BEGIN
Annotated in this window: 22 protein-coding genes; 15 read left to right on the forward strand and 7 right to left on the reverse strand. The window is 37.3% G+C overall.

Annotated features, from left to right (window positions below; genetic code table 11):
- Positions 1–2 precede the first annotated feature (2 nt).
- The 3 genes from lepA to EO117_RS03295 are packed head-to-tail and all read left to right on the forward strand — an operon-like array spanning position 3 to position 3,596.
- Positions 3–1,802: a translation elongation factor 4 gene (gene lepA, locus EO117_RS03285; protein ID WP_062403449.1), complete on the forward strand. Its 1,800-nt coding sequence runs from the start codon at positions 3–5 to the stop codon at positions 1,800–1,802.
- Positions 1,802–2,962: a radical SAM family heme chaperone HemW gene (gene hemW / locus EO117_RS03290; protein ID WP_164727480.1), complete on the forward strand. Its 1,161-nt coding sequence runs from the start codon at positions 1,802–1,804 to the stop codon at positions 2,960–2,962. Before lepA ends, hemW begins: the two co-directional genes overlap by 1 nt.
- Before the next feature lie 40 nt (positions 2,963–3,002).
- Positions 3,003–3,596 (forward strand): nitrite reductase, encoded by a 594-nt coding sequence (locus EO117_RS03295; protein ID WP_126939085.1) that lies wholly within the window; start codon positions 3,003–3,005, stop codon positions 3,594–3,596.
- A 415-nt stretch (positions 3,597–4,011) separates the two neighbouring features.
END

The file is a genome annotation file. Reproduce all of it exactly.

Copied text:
Annotated in this window: 22 protein-coding genes; 15 read left to right on the forward strand and 7 right to left on the reverse strand. The window is 37.3% G+C overall.

Annotated features, from left to right (window positions below; genetic code table 11):
- Positions 1–2 precede the first annotated feature (2 nt).
- The 3 genes from lepA to EO117_RS03295 are packed head-to-tail and all read left to right on the forward strand — an operon-like array spanning position 3 to position 3,596.
- Positions 3–1,802: a translation elongation factor 4 gene (gene lepA, locus EO117_RS03285; protein ID WP_062403449.1), complete on the forward strand. Its 1,800-nt coding sequence runs from the start codon at positions 3–5 to the stop codon at positions 1,800–1,802.
- Positions 1,802–2,962: a radical SAM family heme chaperone HemW gene (gene hemW / locus EO117_RS03290; protein ID WP_164727480.1), complete on the forward strand. Its 1,161-nt coding sequence runs from the start codon at positions 1,802–1,804 to the stop codon at positions 2,960–2,962. Before lepA ends, hemW begins: the two co-directional genes overlap by 1 nt.
- Before the next feature lie 40 nt (positions 2,963–3,002).
- Positions 3,003–3,596 (forward strand): nitrite reductase, encoded by a 594-nt coding sequence (locus EO117_RS03295; protein ID WP_126939085.1) that lies wholly within the window; start codon positions 3,003–3,005, stop codon positions 3,594–3,596.
- A 415-nt stretch (positions 3,597–4,011) separates the two neighbouring features.